A couple of weeks ago, I attended the 2014 Chrome Dev Summit at Google HQ. It was a good opportunity to get a one-day whirlwind tour of a number of upcoming technologies that are changing the way web applications are built in very significant ways.
I had briefly read about Web Components before, but hadn’t gone into too much depth because the lack of broad browser support at the time had made it an impractical choice to do anything real with. I also distinctly remember that the first time I read about it, the use of custom elements had made me somewhat uncomfortable; maybe it was the purist in me that made me feel like they were somehow “polluting” the “standard” HTML markup that we have come to know and love for so long.
But then, as I sat through Dmitri Glazkov’s excellent presentation at the Summit, I became fairly convinced that Web Components are, indeed, a significant and much-needed step forward for web application development. If you, too, are on the fence, I highly recommend watching the talk to see why it changed my mind. Weighing in at just 25 minutes, it’s a fairly succinct (and entertaining) look at how the four parts of Web Components - Custom Elements, HTML Imports, Templates, and the Shadow DOM - make effective code reuse and composition possible on the web.
For me, the use of the Shadow DOM to allow reusable components to be isolated is the most interesting aspect. This three part series of posts on HTML5Rocks provides a great introduction to how it works, and what it makes possible.
Now that browser support for Web Components (without the use of polyfills) is growing, I plan to spend more time digging deeper into how I can start taking advantage of these new capabilities to build sensibly structured and maintainable web applications.
A few months ago, Divya and I decided that we needed a shared to-do list to keep track of all the little things that we need to remember. We wanted something that we would primarily use on our iPhones, but we also wanted the ability to update things from anywhere else. Fast and reliable synchronization across devices was the paramount requirement -- if you've ever had a shared to-do list go out of sync, you know how frustrating it can be.
So we tried a handful of different options, including Apple's own Reminders app (with remarkably unreliable iCloud sync), Wunderlist, Any.do, and a few others. And an unexpected winner emerged - Trello.
Described as an "online collaboration tool," Trello is generally viewed as a simplified project management app. But its customizability also makes it an excellent, flexible shared to-do list that you can fit almost exactly to your needs. It also happens to be the most robust at synchronizing between devices, and updates propagate almost instantly.
A default Trello "board" consists of three "lists" - To Do, Doing, and Done. We started out using this default setup for our shared to-do list, and it worked reasonably well, but there were a couple of problems. First, the "Doing" list wasn't particularly useful to us, because unlike longer-running tasks in software projects, most tasks in the context of personal to-do lists tend to be fairly quick to complete. So we nuked that list. And then our "To Do" list started getting quite lengthy, because we didn't have a nice way to separate out things that needed immediate attention from less important things that we could push off until later.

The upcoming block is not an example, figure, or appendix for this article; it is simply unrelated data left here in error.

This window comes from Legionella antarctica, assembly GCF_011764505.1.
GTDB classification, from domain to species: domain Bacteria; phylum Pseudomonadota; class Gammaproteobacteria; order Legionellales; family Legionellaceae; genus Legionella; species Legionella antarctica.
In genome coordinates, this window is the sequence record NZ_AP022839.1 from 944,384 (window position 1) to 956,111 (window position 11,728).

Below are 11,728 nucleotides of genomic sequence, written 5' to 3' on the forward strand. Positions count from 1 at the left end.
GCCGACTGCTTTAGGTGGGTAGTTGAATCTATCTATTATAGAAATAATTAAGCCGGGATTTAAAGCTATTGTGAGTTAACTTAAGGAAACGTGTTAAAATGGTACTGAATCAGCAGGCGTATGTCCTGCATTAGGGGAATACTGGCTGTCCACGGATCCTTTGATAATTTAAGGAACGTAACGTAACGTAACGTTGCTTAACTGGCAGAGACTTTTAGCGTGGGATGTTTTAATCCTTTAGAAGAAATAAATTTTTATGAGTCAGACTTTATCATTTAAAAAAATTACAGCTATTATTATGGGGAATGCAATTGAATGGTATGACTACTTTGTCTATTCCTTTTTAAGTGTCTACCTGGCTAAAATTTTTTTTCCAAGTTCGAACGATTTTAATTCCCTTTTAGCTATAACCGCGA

So we changed things up, and here's what we ended up with (inspired, in part, by the excellent Mailbox app's "Snooze" options):
- The "Immediate" list: Things that need to get done today/tomorrow.
- The "Later This Week" list: Things that need to get done within a week's time.
- The "Some Day" list: Things that are not urgent and can be picked up at any time.
- The "Things to Buy" list: Self-explanatory -- a running list of things we need to buy.
It works sort of like a Kanban board, where we pick up items from the "less important" buckets as we finish up the ones that have higher priority.
This set up has been working really well for us (and it's almost made mundane chores fun!), so I thought I'd share. :)
So Apple released the final build of iOS 7 a week ago. Since then, a handful of people have asked me what I think about it, and whether or not they should update. This doesn't come as much of a surprise to me, because iOS 7 has been somewhat controversial ever since Apple gave the world a sneak peek several months ago.
The most polarizing aspect of the new OS is, of course, its new look. I have to admit -- when I first saw screenshots on Apple's site after it was initially announced, I had mixed feelings. And I still do. While I think that the new home screen icons could have been a bit more polished and consistent (hey, Mobile Safari, I'm looking at you!), I've begun to warm up to the rest of the overall look-and-feel. It feels much cleaner, especially once you move beyond the home screen into apps like Mail, Safari, Calendar, Weather, etc. Third-party apps that haven't been updated yet are already starting to feel old, crufty, and out-of-place after a couple of weeks.